In Hindi, “Nanhi” means “small” and “Kali (Kalee)” means “flower bud”, so the Nanhi Kalis are little flower buds ready to blossom, just with a little help.

Nanhi Kali already had a big impact in many Indian communities, as reported by Forbes magazine, and we are happy to contribute too. Last year we were able to donate to 13 little girls in India one year of education and we hope to do more this year. This has only been possible because of you.. So thanks for your support! ♥
Holi is an ancient Indian festival that originally celebrated the coming of spring and the rebirth of nature, with joy and colors. However, in the course of history it acquired more social and religious significance as the legends over its origin grew. The festival starts on the last full moon of the month Phalgun and the celebrations last for two days, each one with a special meaning.
Legends say that Holi takes its name from the evil Holika, sister of Hiranyakashipu, king of daemons. The king’s son Prahlad was a devotee of Lord Vishnu. Hiranyakashipu could not tolerate this so he tried many times to destroy his faith but without success. Eventually he decided to kill his son so he asked Holika, who had a blessing of protection from fire, to sit with him on a pyre. However, Prahlad kept chanting his prayers to Lord Vishnu that saved him and removed the blessing from Holika, letting her burn in the fire.
For this reason, on the first day of Holi, people gather around big bonfires burning the effigy of Holika, celebrating the victory of Good over Evil.
Other legends talk about the immortal love between Radha and Krishna.
In his youth, Lord Krishna was concerned about the color of his skin and whether Radha and the other girls would like him anyway, even if he was different. One day his mother suggested him to go to Radha and color her face with any color he wanted, suggesting him that their differences were only superficial. Fascinated by the idea Lord Krishna playfully colored Radha with different colors, giving birth to their love. This is why, on the second day of Holi, people play with colored powders, promoting tolerance, togetherness, and peace for all.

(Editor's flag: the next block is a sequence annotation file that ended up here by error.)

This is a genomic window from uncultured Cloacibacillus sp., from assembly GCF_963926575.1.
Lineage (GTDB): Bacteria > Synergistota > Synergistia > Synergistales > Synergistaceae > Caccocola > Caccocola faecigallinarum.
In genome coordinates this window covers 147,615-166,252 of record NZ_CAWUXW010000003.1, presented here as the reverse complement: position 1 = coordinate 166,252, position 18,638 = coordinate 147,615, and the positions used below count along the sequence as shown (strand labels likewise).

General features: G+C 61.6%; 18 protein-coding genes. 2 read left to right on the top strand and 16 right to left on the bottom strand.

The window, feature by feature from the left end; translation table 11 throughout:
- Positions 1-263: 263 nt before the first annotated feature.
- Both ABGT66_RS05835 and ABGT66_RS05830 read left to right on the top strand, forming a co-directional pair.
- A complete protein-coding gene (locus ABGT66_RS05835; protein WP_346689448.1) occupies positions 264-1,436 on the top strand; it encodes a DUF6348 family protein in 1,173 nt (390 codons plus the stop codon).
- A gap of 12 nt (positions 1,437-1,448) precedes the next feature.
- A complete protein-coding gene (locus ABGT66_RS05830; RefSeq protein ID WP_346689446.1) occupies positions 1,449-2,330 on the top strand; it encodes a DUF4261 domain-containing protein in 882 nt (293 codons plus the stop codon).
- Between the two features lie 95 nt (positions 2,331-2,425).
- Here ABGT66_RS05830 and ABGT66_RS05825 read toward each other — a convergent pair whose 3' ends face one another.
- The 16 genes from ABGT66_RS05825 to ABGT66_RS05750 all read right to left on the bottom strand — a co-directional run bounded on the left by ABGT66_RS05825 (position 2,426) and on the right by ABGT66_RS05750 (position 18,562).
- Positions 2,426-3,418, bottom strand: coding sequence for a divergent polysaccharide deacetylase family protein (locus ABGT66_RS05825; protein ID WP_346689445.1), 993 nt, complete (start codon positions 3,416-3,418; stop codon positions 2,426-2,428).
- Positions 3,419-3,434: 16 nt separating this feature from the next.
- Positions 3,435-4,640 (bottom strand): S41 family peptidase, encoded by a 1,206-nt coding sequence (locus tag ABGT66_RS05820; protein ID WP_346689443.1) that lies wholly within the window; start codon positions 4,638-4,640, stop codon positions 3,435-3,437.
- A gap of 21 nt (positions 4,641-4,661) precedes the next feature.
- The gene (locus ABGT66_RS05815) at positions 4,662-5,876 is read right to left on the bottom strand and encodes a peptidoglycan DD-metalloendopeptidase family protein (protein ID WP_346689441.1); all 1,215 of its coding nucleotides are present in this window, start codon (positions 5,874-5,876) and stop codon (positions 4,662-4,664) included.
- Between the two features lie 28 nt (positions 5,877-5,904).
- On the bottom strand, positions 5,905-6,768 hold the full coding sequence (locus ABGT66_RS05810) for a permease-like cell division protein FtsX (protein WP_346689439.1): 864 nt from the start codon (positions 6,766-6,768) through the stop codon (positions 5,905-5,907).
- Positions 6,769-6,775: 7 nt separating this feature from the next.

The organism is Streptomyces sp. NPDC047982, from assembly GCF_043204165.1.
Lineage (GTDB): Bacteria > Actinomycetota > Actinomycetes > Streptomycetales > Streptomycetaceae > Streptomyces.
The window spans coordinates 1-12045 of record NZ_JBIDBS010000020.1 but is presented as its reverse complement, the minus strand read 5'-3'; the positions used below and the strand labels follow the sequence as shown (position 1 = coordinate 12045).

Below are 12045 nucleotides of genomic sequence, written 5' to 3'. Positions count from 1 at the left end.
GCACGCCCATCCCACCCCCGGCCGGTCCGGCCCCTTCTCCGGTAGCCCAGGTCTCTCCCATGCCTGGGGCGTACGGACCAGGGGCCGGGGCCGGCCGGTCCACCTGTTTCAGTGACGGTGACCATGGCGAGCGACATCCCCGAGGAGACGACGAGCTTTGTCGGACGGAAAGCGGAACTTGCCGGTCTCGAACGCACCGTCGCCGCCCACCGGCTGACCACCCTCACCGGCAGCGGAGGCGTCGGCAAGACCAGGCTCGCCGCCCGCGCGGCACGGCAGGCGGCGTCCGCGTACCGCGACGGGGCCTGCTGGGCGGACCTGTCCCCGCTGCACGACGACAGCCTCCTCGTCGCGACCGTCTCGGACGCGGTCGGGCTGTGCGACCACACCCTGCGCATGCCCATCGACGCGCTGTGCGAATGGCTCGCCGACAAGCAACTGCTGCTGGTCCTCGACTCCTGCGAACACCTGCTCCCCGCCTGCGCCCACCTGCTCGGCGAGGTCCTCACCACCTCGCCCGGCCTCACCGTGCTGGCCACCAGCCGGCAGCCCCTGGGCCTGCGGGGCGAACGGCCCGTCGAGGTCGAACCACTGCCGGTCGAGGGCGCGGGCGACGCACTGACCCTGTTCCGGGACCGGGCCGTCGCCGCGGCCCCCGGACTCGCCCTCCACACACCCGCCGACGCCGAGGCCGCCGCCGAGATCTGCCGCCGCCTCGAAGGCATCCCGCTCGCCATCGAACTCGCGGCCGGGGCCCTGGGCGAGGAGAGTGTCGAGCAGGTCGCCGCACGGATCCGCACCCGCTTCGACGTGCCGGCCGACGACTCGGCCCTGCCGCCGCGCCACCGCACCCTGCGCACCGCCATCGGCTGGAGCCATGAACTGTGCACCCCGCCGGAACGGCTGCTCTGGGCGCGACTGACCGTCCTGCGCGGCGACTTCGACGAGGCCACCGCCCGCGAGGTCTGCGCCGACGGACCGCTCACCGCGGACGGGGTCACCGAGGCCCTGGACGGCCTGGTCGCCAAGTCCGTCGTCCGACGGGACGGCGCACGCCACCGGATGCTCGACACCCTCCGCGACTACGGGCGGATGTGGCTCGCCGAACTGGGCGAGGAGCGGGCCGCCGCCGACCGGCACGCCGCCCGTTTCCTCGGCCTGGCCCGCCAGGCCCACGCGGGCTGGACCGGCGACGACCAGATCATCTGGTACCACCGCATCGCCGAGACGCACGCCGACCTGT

According to the ancient traditions, Holi is celebrated with the coming of spring for two days. On the first one, bonfires are lit to burn the effigy of Holika and on the second one people play with colorful powders called Gulal. In many cases, the powder is mixed with water and used with the traditional water gun.

Everywhere on the streets people sing and play music, throw colors at each other and dance with a global sense of unity and joy. Everybody joins in the celebrations(check more pictures from India in our Gallery).

Perhaps the most important aspect of Holi is its power to bring people together regardless of their race, religion, gender, age, status or caste. People symbolically cover their differences with the colors, becoming equal.

For one day, the differences between social classes in India are gone and everybody can enjoy life and forget all his worries by throwing colors in the air, bringing social and spiritual harmony.